The purpose of Creative Informatics is to support the creative industries in the Edinburgh and the South of Scotland region in their use of data driven innovation (DDI), enabled in part through the disbursement of small research and development funds. Here we briefly touch upon a burgeoning project that started with a Connected Innovators fund received by Applied Arts Scotland for DISTANCE I (digital immersive technologies and craft engagement) in early 2021. The initial phase was defined by the geographical limit of Creative Informatics, but this test project was developed into a Scottish wide initiative, DISTANCE II funded by Creative Scotland which concluded in February 2022 with further plans for an international rollout. It is this cascading effect of small R&D interventions which deserves some attention as well as the innovative approach to collaboration taken with this project.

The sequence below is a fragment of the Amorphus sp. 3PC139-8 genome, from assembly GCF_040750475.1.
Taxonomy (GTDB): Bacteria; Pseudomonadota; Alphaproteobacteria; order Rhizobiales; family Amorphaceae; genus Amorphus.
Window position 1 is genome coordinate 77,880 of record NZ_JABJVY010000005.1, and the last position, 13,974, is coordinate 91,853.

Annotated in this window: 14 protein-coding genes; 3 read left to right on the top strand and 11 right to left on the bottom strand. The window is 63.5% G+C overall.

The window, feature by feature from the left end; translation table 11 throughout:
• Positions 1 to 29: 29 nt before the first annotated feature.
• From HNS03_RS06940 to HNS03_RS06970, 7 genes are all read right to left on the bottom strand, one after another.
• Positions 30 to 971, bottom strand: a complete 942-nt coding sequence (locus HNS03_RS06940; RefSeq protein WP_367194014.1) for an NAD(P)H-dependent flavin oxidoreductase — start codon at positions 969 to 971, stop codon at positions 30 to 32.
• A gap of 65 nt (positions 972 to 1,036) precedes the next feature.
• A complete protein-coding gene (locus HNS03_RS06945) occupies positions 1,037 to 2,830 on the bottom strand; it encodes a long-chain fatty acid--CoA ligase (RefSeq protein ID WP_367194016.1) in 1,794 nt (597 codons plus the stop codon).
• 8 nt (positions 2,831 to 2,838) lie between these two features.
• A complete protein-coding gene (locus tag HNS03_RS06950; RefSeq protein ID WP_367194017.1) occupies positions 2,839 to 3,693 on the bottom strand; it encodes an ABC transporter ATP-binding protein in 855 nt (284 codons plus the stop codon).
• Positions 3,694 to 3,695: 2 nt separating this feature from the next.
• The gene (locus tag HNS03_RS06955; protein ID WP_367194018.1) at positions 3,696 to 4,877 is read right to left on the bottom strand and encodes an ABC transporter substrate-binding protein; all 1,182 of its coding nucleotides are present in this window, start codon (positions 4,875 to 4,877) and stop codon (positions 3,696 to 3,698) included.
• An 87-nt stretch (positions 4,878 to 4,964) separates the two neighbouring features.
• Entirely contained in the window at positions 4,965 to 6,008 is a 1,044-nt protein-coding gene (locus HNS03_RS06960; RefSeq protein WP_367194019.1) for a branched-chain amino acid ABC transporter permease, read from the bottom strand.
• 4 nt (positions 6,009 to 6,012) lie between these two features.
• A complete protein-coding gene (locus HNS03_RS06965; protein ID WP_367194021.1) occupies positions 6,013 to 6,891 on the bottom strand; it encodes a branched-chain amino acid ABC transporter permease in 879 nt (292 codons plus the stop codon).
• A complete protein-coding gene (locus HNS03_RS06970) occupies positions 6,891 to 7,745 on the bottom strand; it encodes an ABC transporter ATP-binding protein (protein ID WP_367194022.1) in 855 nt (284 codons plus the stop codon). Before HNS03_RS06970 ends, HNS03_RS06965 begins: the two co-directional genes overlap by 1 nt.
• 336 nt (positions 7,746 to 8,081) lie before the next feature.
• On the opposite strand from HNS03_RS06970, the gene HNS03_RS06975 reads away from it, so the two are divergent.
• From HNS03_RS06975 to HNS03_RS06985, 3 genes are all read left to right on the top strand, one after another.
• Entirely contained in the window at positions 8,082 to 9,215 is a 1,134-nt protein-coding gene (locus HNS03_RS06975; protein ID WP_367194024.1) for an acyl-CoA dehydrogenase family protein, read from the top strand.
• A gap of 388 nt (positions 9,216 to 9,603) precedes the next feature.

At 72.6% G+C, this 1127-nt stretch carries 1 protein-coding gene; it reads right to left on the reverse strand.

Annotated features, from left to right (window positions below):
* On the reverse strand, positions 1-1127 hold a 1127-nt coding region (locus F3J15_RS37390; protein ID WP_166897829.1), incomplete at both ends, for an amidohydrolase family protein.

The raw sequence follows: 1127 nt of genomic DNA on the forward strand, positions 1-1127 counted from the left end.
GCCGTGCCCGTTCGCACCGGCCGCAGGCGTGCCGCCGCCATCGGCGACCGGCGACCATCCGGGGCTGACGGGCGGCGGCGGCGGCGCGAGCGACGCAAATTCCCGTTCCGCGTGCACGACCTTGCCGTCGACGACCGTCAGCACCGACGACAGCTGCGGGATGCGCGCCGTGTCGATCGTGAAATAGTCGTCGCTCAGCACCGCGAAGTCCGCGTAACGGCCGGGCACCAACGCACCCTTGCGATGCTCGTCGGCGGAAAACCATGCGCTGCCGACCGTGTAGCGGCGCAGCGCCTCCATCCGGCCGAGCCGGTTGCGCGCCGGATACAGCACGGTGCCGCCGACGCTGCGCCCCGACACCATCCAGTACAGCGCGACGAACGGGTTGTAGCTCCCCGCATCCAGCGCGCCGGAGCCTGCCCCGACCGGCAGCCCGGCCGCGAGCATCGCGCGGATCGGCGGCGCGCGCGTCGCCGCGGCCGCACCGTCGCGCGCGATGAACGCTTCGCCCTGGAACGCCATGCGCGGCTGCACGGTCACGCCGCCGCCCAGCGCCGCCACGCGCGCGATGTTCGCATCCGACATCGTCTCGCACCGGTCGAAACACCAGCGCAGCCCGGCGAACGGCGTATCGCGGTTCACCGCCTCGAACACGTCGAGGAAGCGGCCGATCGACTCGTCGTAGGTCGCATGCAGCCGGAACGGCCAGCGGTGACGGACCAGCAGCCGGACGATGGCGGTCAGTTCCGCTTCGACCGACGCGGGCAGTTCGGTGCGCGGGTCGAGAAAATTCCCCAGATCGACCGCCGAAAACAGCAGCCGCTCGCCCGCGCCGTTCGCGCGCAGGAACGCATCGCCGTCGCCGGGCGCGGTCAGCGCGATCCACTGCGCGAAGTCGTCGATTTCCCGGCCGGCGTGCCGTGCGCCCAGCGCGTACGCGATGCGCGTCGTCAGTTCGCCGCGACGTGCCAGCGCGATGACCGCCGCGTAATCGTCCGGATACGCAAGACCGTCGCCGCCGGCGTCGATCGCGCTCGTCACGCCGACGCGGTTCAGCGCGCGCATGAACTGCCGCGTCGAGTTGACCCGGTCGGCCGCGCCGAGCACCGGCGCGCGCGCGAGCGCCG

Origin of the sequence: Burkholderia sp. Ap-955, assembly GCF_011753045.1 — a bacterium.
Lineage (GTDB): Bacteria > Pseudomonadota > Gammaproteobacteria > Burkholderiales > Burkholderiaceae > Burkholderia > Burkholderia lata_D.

Access to physical spaces for creative production was made difficult or impossible during the international lockdown of 2020/21. The swift digital pivot of the creative industries in the wake of the pandemic highlighted possibilities in the use of online spaces for not only disseminating creative work, but to connect, share, collaborate and create. Whilst the adoption of online platforms such as Zoom, Teams and others enabled creatives to connect digitally in a virtual space, the DISTANCE project brought an added dimension by exploring how craft practitioners might be able to collaborate and create together, remotely. Craft practice is rooted in tactile interpretation of materials expressed through tacit, haptic processes. The DISTANCE project is a novel experiment in the use of immersive technology to enable dispersed craft practitioners to apply their haptic skills and material knowledge in digital immersive space, learning through remote collaboration. Whilst there are of course other technologies that enable remote collaboration using online tools, through file sharing of digital drawings for example, here the immersive technology of virtual reality enabled creative content creation and collaboration in a three-dimensional virtual space both in real time and asynchronous time. Collaborators could work together in the same virtual space at the same time or at different times when it suited them. In the words of one participant the ‘immersive technology allows you to break the rules’: it enabled craft makers to explore making without the usual physical boundaries of a material practice: no gravity rules, no limits to scale, no messiness and no carbon footprint implications of materials being procured and processed (acknowledging of course the digital carbon footprint). This ‘limitlessness’ was considered both an opportunity and a barrier when constraints can be useful as a framework to work against. Learning to use and understand this new technology required completely new skills, both haptic skills in terms of acquiring the tactile skills of handling the hand sets and head set but also the mental challenge of different ways of working and thinking. But unlike other creative technology, such as CAD, the immersive virtual reality tools offered a playfulness perhaps hitherto not experienced but which belies its origin in the gaming industry. It was clear that the ability to ‘play’ and experiment with this technology with low financial risk (the headsets were borrowed) did require an extensive investment of time to develop the necessary skills required.